Jane Goodall is perhaps the most popular living scientist today. Interestingly, all of this probably started when her father gave her a chimpanzee stuffed animal that she still has at her place in London. Noted as the leading expert on chimpanzees, the eighty-two-year-old UN Messenger of Peace has spent more than five decades studying chimpanzees living at the Gombe Stream National Park in Tanzania. Jane Goodall has become an icon when it comes to animal conservation as she does whatever she can to educate the public regarding the ways people see animals. As an ethologist and anthropologist, she has shed light into the needs of the wildlife and how humans can help protect in preserving natural habitats. With the founding of the Jane Goodall Institute, her messages of animal welfare and wildlife conservation will forever be remembered.
Lise Meitner was one of eight children in a relatively rich family who lived in Vienna, Austria in the late 19th century. At a young age of eight years old, Lise Meitner already showed signs of becoming one of the best female scientists around with her notebook filled with research information. Back in 1900, women in Vienna did not have the right to go to public institutions to pursue higher education. With the help of her parents, she was able to study physics at a private institution called the Akademisches Gymnasium. Lise Meitner’s hard work paid off when she earned her doctoral degree in physics. Thus, she was only the second woman to ever obtain such a degree at the University of Vienna. Furthermore, she was part of a team of scientists who published the discovery of the nuclear fission of uranium in 1930.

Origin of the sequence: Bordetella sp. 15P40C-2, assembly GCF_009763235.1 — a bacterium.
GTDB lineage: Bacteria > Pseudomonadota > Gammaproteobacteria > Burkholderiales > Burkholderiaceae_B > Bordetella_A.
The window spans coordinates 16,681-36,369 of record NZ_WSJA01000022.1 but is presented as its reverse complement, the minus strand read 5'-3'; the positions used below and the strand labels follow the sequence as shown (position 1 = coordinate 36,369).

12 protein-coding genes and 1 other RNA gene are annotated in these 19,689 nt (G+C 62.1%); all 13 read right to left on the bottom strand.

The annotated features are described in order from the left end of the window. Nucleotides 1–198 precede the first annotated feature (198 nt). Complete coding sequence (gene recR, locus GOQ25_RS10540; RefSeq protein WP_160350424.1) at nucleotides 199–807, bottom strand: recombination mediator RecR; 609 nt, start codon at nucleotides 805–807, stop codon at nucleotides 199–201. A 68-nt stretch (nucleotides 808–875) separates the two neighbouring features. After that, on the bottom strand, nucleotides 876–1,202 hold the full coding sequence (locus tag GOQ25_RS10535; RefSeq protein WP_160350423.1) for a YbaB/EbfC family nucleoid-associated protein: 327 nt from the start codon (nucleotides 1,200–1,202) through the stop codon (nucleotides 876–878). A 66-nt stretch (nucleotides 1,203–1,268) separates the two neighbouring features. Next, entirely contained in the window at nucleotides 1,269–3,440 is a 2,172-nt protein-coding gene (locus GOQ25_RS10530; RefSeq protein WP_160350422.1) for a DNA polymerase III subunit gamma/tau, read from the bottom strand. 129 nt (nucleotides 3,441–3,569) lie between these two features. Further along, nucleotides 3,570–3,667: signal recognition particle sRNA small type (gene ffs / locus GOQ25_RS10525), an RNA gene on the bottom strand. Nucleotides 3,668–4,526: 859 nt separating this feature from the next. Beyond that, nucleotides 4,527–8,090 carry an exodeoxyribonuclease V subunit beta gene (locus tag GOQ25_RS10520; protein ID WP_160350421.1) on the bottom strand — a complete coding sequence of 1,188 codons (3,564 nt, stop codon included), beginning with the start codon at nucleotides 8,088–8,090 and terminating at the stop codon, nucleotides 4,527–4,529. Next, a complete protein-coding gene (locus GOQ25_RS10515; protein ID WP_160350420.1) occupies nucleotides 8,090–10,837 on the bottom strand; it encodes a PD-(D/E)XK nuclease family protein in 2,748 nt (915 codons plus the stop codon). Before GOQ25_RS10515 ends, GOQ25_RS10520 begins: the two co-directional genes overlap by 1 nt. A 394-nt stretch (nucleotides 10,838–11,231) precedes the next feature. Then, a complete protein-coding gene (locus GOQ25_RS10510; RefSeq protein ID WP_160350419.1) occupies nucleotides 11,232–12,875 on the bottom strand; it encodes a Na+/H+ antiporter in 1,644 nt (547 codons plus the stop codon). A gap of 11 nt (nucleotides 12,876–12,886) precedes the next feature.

Chien-Shiung Wu developed an early interest in reading and learning because of her closeness with her father, who always had books and newspapers to offer. Her parents could have paid for her education at Suzhou Women’s Normal School No. 2, but she chose to take the admission test. To her parent’s delight, Chien-Shiung Wu was ninth overall in rankings, beating thousands of other applicants. When she moved to the United States to take up graduate studies, she was disappointed to know that women at the University of Michigan were not allowed to go through the front entrance. Thus, she enrolled at the University of Berkeley. Sadly, she still faced prejudice there when she applied for a scholarship since she was an Asian student. In the end, Chien-Shiung Wu became a role model for female scientists all around the world, so much so that she was called “the Chinese Madame Curie” and “the First Lady of Physics.” She helped work on the Manhattan Project, contributed in the field of nuclear physics, and won the Wolf Prize in Physics in 1978.